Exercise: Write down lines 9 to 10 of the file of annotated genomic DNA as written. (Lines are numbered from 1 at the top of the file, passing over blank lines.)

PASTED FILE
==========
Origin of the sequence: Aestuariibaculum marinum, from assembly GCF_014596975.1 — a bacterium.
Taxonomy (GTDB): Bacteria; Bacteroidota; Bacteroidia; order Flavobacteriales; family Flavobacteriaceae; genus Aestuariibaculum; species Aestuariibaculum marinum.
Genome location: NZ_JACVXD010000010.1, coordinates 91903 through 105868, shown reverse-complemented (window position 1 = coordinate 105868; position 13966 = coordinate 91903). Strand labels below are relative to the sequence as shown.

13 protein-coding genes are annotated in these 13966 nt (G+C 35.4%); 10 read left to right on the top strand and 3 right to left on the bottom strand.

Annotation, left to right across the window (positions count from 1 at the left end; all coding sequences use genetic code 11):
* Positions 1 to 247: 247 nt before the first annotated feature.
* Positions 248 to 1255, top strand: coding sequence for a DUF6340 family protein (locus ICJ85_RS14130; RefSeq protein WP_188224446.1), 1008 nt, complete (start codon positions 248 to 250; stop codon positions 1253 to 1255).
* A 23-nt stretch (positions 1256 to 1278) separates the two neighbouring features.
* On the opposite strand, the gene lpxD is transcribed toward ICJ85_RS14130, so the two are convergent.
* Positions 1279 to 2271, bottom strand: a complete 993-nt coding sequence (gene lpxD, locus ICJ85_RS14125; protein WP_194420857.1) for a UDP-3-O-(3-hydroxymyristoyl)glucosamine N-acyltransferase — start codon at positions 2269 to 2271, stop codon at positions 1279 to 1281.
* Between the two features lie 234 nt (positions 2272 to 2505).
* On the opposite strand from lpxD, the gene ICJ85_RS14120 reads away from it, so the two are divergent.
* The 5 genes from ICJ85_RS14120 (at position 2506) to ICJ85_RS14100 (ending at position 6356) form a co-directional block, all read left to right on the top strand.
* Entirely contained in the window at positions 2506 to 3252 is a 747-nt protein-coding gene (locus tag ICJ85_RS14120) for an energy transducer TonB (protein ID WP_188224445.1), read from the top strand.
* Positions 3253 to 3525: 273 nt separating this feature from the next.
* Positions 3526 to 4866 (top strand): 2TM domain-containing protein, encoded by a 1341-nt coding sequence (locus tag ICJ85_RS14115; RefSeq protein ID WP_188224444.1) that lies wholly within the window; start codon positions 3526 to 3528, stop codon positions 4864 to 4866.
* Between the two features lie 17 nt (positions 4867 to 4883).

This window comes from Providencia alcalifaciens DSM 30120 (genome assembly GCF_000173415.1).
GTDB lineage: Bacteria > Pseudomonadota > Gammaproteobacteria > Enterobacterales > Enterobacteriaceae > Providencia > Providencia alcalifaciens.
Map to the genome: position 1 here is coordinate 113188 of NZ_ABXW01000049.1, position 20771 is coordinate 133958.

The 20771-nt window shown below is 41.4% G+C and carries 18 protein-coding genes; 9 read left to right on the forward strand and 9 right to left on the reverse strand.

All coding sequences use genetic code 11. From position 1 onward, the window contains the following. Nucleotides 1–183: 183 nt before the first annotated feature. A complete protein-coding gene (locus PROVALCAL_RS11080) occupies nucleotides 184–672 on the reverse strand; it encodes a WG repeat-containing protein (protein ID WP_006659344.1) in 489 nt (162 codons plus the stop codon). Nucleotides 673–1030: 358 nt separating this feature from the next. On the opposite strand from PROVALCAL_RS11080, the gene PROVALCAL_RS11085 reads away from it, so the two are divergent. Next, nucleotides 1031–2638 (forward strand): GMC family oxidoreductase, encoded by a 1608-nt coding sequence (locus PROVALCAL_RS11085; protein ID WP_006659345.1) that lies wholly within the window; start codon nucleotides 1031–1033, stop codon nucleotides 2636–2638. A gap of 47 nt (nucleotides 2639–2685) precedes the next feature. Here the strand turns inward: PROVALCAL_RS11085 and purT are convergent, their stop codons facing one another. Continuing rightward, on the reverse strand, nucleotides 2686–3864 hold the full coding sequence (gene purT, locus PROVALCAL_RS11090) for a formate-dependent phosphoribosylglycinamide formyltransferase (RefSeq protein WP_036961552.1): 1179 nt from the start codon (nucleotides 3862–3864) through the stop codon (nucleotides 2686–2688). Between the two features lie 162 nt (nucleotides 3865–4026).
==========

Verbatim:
* On the opposite strand, the gene lpxD is transcribed toward ICJ85_RS14130, so the two are convergent.
* Positions 1279 to 2271, bottom strand: a complete 993-nt coding sequence (gene lpxD, locus ICJ85_RS14125; protein WP_194420857.1) for a UDP-3-O-(3-hydroxymyristoyl)glucosamine N-acyltransferase — start codon at positions 2269 to 2271, stop codon at positions 1279 to 1281.